Betfair has matched more than £700 million on the winner US Presidential Election, making it probably the largest single betting event ever. Oddschecker, the price comparison site, has revealed that the election night was the highest day for traffic in its 21-year history. The affiliate stated that the traffic on election night was 19.4% higher than its previous highest day, which was 14 April 2018 for the Aintree Grand National.
Joe Biden’s victory – although the market remains open on Betfair at the time of writing – is a surprisingly good result for the bookmakers. Ladbrokes, quoted on CalvinAyre.com, said it wanted a Biden result. The payout would be horrendous if Trump won.
If that was the case, why was Trump not favourite? The answer lies in the forecasts made by pollsters and the bookmakers followed their lead. As it turns out, they were right to do so. But did the odds reflect true chance? I don’t think so.
Biden, with the help of postal votes, won but It was a lot closer than the polls suggested.
Frank Lutz, the political strategist told Fox News, “the polling profession is done; this is devastating for my industry.”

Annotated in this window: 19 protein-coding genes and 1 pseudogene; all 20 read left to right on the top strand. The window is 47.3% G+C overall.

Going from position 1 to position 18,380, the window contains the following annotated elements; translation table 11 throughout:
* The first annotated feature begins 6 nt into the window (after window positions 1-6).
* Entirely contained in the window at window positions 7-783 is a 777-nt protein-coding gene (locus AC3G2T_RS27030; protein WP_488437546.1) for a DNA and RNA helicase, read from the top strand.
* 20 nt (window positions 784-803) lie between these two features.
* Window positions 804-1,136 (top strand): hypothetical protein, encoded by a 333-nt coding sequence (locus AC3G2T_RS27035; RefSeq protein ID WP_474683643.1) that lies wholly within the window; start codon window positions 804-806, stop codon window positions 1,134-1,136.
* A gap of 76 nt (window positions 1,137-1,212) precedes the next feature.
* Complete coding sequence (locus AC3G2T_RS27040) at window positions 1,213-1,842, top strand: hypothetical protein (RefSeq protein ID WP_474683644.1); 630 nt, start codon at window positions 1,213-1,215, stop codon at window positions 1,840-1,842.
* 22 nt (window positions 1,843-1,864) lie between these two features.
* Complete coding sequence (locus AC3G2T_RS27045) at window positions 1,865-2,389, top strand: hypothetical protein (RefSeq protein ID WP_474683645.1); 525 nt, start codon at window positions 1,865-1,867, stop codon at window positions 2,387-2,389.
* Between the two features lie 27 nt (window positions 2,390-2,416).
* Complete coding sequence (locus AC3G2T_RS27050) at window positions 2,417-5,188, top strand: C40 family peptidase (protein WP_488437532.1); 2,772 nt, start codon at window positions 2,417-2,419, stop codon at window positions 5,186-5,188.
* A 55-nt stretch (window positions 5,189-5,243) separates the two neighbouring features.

On Tuesday morning on the day of the election, The New York Times gave Biden a 70 percent chance of winning Florida, a state Trump won by more than 3 points.
FiveThirtyEight.com projected that Democrats had a 70 percent chance to take back the Senate, while Biden had an 89 percent chance of winning the presidency
New York Times/Siena, rated an A+ pollster by FiveThirtyEight, overestimated Biden’s support by:
• 6+ in Florida
• 4+ in North Carolina
• 10+ in Wisconsin
• 10+ in Iowa
• 9+ in Ohio
The pollsters got Brexit wrong. They got the last UK election wrong. They got the 2016 Presidential election wrong. They got the US 2020 Presidential Election right, but by the wrong margin, this was no landslide as predicted.
Why do they get it so wrong? According to Dr Patrick Basham from the Democracy Institute all pollsters in the US are biased. They set out to produce the result they want. In his polling he doesn’t ask the usual question: “Who are you voting for?” Instead, he asks “Who do you think will win?”
When asked, “If they were to vote Trump, would they tell their friends?” only 28% said they would. So, people lie to conform to social acceptability.
A friend of mine has a house in Arizona. He said in the Trump-Clinton election of 2016 all his neighbours had Clinton poster on their lawns, but they all voted for Trump.
How can a bookmaker possibly make a book when the form guide is so out of line with reality? The weight of money determines the odds. This is bookmaking 101.
The market might still be open on the next president, but at 1/18 for Biden, the result is surely in.
by Warwick Bartlett